Obama Inches Closer on Michigan and Florida Rulings

On Saturday, May 31, 2008, the Democratic Rules and Bylaws convened to decide if to or how to distribute Michigan and Florida Democratic primary delegate counts.

If you recall, the Michigan and Florida Democratic primaries were held sooner than were planned and the DNC penalized both states deciding at the time to not count any of the totals. Therefore, at the time, neither Clinton nor Obama walked away with additional delegates as a result of those primaries.

However, at the time, both states held their own primaries and Clinton won both, 55% of the vote in Michigan equaling 69 delegates and 50% of the vote in Florida amassing 105 delegates. At the time, John Edwards was still in the running (he quit the day after the Florida primary, on Wednesday, January 30, 2008). In Michigan, 40% of the vote went to “uncommitted”.

The issues that the DNC Rules and Bylaws committee had before them were the following:

  • Obama did not campaign in either state because the DNC issued its “delegates will not count” ruling before those primaries,
  • No one knew how voters would vote had they been told that their primaries would count, and
  • No one can predict where the 40% of “uncommitted” Michigan votes would have gone. Would they have gone for Obama or Edwards or would they have split? Would some have gone for Clinton?

Of course, Hillary Clinton is opposed to any ruling that does not grant her the delegate totals she amassed in those two primaries in January. After all, she is hundreds of delegates behind Obama and desperately needs all of the support she can muster. Obama isn’t sweating the details because he is in the drivers seat and was part of the negotiations in splitting delegates in half.

The Ruling

The Democratic Rules and Bylaws Committee yesterday on Saturday, May 31, 2008, to raucous jeers, announced that the Michigan and Florida delegates could attend the Democratic National Convention in Denver but that each delegate vote would count as a half vote, not a full one. Clinton is just not peeved at the Committee for halving votes but also for distributing more Michigan votes to Obama than she thought he deserved. Cleqarly, the assumption was made (see chart below) that Obama would have amassed most of the “uncommitted” votes.

You’d think that John McCain is smiling and laughing as the Democrats engage in sordid infighting but the feeling here is that all publicity is good publicity. Obama is not desperate and it surely appears as though he will gain the nomination. The Michigan and Florida delegate decision over shadowed Clinton’s win in Puerto Rico and it keeps McCain off the front pages. Incidentally, Obama asked supporters to stay away from Washington yesterday during the vote so as not to antagonize Clinton and her supporters. He will most assuredly need them in the Fall. However, many Clinton supporters interviewed yesterday threatened to switch party allegiances if the Committee maintained the “half-vote” decision.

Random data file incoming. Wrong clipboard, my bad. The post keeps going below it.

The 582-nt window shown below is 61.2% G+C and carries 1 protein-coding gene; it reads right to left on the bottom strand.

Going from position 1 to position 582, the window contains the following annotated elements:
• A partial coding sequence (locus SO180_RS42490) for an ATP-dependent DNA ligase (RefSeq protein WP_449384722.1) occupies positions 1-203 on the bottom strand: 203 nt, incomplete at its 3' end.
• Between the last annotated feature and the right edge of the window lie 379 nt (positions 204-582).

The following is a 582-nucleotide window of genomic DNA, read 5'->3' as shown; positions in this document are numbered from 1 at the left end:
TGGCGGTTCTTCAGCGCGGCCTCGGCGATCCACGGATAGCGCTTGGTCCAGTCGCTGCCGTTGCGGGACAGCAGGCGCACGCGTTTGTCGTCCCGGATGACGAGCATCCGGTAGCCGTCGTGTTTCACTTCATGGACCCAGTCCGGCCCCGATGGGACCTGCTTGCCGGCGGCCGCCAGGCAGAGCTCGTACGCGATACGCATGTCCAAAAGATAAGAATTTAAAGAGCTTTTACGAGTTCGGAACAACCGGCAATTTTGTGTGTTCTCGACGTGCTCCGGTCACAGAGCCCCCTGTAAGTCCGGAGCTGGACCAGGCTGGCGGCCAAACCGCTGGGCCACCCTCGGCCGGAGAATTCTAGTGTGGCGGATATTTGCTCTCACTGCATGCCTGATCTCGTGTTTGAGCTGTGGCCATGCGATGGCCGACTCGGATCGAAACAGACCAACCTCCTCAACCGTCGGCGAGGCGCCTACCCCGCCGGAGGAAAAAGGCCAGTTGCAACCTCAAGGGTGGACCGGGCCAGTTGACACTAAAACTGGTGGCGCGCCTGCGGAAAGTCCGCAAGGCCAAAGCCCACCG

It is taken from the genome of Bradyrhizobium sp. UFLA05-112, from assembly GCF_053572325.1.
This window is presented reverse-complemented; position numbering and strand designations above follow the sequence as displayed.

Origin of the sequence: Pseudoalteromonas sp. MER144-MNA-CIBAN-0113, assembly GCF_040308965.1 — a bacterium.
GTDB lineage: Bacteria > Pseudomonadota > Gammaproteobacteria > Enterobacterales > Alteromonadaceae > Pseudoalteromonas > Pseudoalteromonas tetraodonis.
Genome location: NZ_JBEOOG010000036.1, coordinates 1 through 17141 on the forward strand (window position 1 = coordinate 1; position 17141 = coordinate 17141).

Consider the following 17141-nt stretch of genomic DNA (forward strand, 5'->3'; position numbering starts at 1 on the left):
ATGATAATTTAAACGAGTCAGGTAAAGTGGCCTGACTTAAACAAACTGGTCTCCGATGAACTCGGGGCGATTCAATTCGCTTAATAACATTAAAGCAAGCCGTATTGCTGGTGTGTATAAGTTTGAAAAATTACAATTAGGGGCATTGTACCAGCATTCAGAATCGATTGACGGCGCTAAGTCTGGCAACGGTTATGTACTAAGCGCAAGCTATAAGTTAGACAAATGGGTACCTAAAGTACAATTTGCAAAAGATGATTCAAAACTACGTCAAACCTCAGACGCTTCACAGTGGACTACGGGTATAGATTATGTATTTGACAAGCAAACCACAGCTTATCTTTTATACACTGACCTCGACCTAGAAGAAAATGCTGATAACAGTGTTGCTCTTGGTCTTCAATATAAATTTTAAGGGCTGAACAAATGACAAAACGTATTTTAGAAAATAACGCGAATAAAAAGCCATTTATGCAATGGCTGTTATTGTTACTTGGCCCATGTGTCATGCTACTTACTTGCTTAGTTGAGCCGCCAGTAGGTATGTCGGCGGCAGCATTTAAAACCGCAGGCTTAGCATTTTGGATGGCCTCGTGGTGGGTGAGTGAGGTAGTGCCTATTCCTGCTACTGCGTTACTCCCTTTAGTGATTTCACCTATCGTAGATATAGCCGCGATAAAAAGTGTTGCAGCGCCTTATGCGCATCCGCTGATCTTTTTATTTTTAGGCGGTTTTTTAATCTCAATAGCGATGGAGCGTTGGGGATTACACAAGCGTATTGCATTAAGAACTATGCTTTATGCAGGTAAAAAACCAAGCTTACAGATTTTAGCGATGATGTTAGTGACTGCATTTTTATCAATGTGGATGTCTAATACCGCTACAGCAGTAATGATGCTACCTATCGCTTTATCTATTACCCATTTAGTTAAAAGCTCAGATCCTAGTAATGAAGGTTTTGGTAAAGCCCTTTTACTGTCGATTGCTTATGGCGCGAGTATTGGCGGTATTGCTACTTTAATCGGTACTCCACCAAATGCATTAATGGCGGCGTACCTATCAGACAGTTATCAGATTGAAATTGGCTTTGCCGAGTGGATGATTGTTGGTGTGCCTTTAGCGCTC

Democratic Primary Results Votes Updated May 31, 2008 Votes
Clinton – 38.5 delegates 55% Clinton – 38 delegates 54%
Uncommitted – 28 delegates 40% Obama – 32 delegates 46%


Democratic Primary Results Votes Updated May 31, 2008 Votes
Clinton – 105 delegates 50% Clinton – 56.5 delegates 61%
Obama – 67 delegates 33% Obama – 36 delegates 39%


It appears unfair to Hillary Clinton and advantageous to Barack Obama that the DNC Rules and Bylaws Committee on May 31st decided to not only hand over all “uncommitted” Michigan votes to Obama but that he received 4 additiional delegates, as well. Since John Edwards was still in the race, it is quite reasonable to assume that Obama would not have amassed the full 40%. However, it is possible that either one would have eaten into Clinton’s 55% had they campaigned in Michigan as Clinton did. (Obama didn’t campaign in Florida either).

So, what’s fair? Honestly, what’s wrong with Michigan and Florida voting again? – this time on the same day, with a caveat: neither Obama nor Clinton is allowed to campaign in either state. Set up a final debate between the two of them and then let the voters decide. Clearly, the no-campaigning rule seems to benefit Clinton since she is out of money but every voter in America has seen and heard from these two enough to have an opinion. A debate would bring us current.

It is not fair to deprive citizens of the United States their right to vote. Each vote should be counted – even though the delegates can vote their own conscience at the convention but that’s another story. It doesn’t matter if 2 additional primaries are inconvenient or costs too much money. It’s the right thing to do. I know, I know, you’re saying that it’s a foregone conclusion that Obama will win. It appears as though he will win. It still, however, does not give us the right to deprive Americans of a voting voice. Do the right thing!

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